CrunchPad tablet allegedly revealed: Apple tablet killer or overhyped Netbook?

We started seeing prototype photos of the Crunchpad back in April. Since then we've seen precious little official news about the project, so it's small wonder that online tongues were wagging today about an article published by The Straits Times.

Dan Ackerman Editorial Director / Computers and Gaming
Dan Ackerman leads CNET's coverage of computers and gaming hardware. A New York native and former radio DJ, he's also a regular TV talking head and the author of "The Tetris Effect" (Hachette/PublicAffairs), a non-fiction gaming and business history book that has earned rave reviews from the New York Times, Fortune, LA Review of Books, and many other publications. "Upends the standard Silicon Valley, Steve Jobs/Mark Zuckerberg technology-creation myth... the story shines." -- The New York Times
Expertise I've been testing and reviewing computer and gaming hardware for over 20 years, covering every console launch since the Dreamcast and every MacBook...ever. Credentials
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Dan Ackerman
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The Straits Times

We started seeing prototype photos of the CrunchPadback in April. Back then we described it as, "a mobile computing device as envisioned by TechCrunch founder Michael Arrington...The project's goal was to design and build a thin, light touch-screen PC without a physical keyboard or onboard hard drive. Instead, the system and its custom operating system would be entirely focused on Web browsing and using Web-based apps."

Since then we've seen precious little official news about the project, so it's small wonder that online tongues were wagging today about an article published by The Straits Times purporting to offer additional details about the device. Under the breathlessly hyperbolic headline "World's first tablet PC," The Straits Times describes a hands-on demo given by Fusion Garage, a company that claims to be developing the device:

The fully working model, called a Crunchpad, has a 12-inch screen and weighs 1.2kg. It allows users to watch YouTube videos, listen to music and edit documents, among other things.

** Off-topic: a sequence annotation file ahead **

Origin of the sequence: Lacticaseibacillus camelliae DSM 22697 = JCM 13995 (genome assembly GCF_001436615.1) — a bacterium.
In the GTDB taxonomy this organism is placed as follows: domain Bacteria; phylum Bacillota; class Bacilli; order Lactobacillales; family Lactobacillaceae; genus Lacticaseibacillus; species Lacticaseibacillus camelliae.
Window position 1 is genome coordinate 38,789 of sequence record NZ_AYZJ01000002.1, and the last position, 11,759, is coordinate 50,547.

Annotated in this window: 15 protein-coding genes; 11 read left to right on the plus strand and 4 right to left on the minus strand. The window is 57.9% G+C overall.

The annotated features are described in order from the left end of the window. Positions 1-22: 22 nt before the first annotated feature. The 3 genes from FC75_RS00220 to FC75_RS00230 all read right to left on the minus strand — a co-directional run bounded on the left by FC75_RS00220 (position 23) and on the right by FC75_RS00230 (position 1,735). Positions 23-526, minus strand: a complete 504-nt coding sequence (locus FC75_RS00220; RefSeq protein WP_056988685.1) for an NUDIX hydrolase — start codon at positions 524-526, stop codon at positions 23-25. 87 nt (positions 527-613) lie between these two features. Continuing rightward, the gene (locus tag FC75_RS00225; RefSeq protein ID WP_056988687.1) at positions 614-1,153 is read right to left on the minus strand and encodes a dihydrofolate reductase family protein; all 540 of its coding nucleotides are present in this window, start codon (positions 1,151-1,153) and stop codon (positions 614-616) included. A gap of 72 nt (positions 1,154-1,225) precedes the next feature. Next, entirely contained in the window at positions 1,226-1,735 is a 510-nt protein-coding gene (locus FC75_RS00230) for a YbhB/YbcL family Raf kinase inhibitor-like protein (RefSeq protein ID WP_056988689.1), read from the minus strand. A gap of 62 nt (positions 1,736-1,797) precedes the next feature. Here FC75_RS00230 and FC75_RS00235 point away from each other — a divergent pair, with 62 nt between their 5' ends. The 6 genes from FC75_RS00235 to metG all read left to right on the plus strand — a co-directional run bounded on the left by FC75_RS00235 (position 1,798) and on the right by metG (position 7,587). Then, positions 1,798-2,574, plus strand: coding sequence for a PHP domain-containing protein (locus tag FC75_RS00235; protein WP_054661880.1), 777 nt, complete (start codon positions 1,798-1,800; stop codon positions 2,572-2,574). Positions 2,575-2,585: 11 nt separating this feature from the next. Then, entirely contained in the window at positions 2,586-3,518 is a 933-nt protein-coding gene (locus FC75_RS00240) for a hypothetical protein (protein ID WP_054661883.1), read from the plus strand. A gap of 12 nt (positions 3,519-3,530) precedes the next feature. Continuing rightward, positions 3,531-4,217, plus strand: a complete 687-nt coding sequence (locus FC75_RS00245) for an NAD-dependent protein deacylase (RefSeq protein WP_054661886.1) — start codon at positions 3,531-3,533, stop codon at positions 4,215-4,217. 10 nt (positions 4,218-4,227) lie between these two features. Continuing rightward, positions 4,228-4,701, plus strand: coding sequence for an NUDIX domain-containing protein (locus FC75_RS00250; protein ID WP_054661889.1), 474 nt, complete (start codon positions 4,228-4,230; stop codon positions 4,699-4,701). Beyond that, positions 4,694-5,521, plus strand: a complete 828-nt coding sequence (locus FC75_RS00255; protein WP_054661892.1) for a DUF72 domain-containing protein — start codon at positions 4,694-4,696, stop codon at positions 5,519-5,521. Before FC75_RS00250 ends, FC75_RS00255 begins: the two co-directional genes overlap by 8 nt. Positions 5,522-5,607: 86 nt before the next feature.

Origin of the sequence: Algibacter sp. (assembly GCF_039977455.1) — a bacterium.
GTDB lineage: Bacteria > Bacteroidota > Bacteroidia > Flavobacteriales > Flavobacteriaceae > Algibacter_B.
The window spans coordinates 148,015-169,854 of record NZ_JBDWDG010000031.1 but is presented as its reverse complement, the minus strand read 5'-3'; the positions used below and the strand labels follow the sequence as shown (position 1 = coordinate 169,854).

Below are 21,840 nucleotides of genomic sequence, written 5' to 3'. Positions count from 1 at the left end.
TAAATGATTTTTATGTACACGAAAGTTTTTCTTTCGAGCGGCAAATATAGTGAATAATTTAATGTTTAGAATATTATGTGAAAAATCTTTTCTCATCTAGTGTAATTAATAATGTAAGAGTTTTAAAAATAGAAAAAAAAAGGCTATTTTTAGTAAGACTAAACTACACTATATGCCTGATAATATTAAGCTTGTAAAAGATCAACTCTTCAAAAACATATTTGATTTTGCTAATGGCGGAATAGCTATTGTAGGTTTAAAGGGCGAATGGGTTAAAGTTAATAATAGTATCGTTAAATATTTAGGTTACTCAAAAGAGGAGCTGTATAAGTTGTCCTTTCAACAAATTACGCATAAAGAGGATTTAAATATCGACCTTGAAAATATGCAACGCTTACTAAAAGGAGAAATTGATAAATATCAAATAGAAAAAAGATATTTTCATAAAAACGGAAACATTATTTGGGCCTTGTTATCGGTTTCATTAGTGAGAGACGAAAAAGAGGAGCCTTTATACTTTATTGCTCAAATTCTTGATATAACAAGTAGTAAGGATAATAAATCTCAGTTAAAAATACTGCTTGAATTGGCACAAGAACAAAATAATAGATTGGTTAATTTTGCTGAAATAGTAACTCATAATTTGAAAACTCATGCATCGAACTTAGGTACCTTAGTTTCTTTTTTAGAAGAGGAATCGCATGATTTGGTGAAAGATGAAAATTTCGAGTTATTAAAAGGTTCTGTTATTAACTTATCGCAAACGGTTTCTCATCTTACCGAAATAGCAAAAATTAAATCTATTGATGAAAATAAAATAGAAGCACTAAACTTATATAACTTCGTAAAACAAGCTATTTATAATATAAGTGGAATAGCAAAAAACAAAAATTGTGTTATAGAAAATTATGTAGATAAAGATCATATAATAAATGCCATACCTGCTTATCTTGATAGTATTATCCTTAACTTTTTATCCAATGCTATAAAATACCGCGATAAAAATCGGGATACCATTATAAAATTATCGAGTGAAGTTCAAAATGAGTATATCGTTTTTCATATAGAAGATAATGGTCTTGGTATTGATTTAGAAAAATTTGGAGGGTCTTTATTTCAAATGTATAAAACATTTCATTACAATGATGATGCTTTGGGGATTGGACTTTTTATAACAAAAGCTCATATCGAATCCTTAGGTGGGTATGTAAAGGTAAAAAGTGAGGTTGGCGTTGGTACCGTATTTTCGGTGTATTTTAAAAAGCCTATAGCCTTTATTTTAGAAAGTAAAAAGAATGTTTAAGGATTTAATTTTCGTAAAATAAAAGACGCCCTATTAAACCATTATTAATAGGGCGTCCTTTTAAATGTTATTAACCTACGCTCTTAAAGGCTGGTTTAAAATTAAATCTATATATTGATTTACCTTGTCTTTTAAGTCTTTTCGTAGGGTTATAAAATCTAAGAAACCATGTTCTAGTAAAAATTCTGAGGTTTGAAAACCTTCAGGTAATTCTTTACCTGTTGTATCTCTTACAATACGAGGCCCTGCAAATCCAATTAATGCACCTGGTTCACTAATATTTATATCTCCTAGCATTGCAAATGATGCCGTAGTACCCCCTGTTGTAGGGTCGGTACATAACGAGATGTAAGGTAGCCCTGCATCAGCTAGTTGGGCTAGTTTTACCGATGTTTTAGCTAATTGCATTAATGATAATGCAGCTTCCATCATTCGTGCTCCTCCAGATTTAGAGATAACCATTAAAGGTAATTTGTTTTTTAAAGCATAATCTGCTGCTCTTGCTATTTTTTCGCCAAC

Its operating system, or OS, was also developed in-house. The device will not have storage space--which some analysts have pegged as a big drawback - and will instead run programs hosted on servers: so-called cloud computing.

An early look at the CrunchPad prototype. TechCrunch

We've previously reported that the Crunchpad would have an Intel Atom CPU, with 1GB of RAM, and Wi-Fi and mobile broadband options. That would make it similar to a Netbook, albeit one that added a touch screen and removed the hard drive and keyboard. An interesting comparison might be the recent Asus Eee PC T91, which added a touch screen to a standard 9-inch Netbook.

At a rumored $400, the CrunchPad is now more expensive than Michael Arrington's original estimates, and may price it out of range for value-seeking Netbook buyers, who can get a 10-inch system for less than $299.

TechCrunch founder Michael Arrington has not confirmed these new details, and posted the following via Twitter early Friday morning: "re crunchpad, obviously i'm completely ripshit mad about all this unauthorized bs press: http://bit.ly/2dVjBQ wtf."

The timing could not be more interesting, coming on the heels of yet another round of Apple tablet rumors and general interest in the touch-screen capabilitiesof Windows 7. But, as the Silicon Alley Insider points out, any head-to-head competition between an Apple tablet and a CrunchPad tablet is likely to be a one-sided battle, thanks to Apple's superior marketing muscle and the CrunchPad's potentially limited appeal outside of dedicated touch-screen/cloud computing fans.